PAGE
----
“Utopias aren’t chimeras, they are the most noble dreams that people have. Dreams that through struggle can and must be turned into reality.” — Sanchez Gordillo
In The Village Against the World, British journalist Dan Hancox tells the real-life story of Marinaleda, a village of 2,700 residents in the Andalusian region of Spain. Marinaleda is remarkable because for the last 35 years the residents have lived and governed their village as a collective. Officially, they call their style of governance social-democratic. The village economy is largely communist, and the social structure is collectivist.
However, with the exception of their charismatic mayor, Sanchez Gordillo, most of the villagers know little to nothing about world-wide communism. They do not belong to the Communist Party or the IWW, and most have never read Marx. Instead, they have formed their village through struggle, through conversation, and with a simple ideology: ‘justice for all.’
The Marinaledans have done well for themselves. In 2013, Andalusia as a whole had an unemployment rate of nearly 50 percent, yet in Marinelda,where the villagers are guaranteed work at the collective farm if they want it, unemployment was 5 percent. What’s more, villagers can purchase homes for as little as 15 Euros (20 USD) per month. There is free wifi throughout the village, and every villager can take advantage of the village athletic club. There are no police in Marinaleda because there is no crime. There are also collective meals, fiestas, and one Sunday a month a time to clean the streets together.
For these reasons, Marinaleda is often described by villagers and outsiders alike as a “utopia.” And this is what enticed Hancox to visit.
If you’re like me, you are skeptical about utopias. More often, I’m prone to think of utopia as, at best, unachievable, and, at worst, a thinly veiled opportunity for abuse. I come by this perspective honestly. My education, my socio-economic background, even the art and entertainment of our culture is stacked against utopia. In the U.S., the accepted history is that utopias are a failed social experiment and that collectivist dreams are nightmares pushed on unsuspecting populations by dictators and ideologues. Stalin and the Soviet Union; Castro and Cuba; Mao and China; Kim Jung Il and North Korea; Ho Chi Minh and Vietnam; Chavez and Venezuela.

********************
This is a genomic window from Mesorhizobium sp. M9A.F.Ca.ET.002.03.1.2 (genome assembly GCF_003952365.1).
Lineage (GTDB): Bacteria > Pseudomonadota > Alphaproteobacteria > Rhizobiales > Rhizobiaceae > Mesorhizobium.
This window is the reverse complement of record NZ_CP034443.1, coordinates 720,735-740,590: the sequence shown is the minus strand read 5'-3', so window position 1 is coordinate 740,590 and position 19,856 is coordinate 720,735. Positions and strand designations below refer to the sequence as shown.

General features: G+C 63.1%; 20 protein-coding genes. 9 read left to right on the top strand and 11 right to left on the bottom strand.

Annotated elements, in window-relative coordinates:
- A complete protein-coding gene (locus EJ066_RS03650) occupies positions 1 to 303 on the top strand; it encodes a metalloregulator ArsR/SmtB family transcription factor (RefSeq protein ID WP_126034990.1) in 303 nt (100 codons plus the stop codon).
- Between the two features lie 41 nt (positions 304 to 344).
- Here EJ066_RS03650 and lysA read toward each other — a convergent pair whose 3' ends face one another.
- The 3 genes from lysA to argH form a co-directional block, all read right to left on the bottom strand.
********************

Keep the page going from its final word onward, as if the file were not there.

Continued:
Hancox attempts to deal with this Utopian tension in the Village Against the World. It is obvious that his sympathy lies with the villagers of Marinaleda. He wants to present them in the best light, and yet he comes to their utopia as an outsider, as someone for whom utopia is only a chimera.
The book is not a primer for revolution or utopia building, just as Marinaleda itself is not a how-to of city planning. In his exploration of the town, Hancox discusses some of the problems with the Marinaledan utopia: who gets to lead, how are resources allocated, reliance on federal subsidies, career opportunities for the young other than farming.
Marinaleda is not a perfect community by any means, yet what they have accomplished in alleviating poverty, moving toward a just society from the bottom up stands as a beacon to Spain and to the world. In this respect, they are the darling of radical politics for the moment.
The most important thing that can be learned from Marinaleda and from Hancox’s book is that questions must be asked. What kind of world do we want to live in? How can we create that world — not in the theoretical realm of “Washington” but in the every day world of our neighborhoods, our towns, our cities?
Marcel Proust famously wrote that “the ideal is not the real.” This is a truth that every idealistic dreamer must accept. Yet what Hancox and Marinaleda demonstrate is that utopia does not have to be only an ideal. The villagers of Marinaleda have achieved something extraordinary in their real world because they have struggled together for it. They looked at the world they were experiencing and asked, “how can we make this better.” Then, they set out to do so. They are a small and homogenous group, and they used this to their advantage. The changes they brought to being did not come from the government, but from the people, from the bottom up. They use the structure and resources of the statist government, but their actions begin and end with the people. This is a lesson we can learn and apply in our local government and even in our neighborhoods. We have the power to actualize our ideals. We have the opportunity to make real the ideal: whether that be fair housing, equal pay, healthcare, or poetry in the street. Utopia may not be perfect — nothing ever is — but it will be ours. Marinaleda shows the possibility, and this is the beauty of Dan Hancox’s book.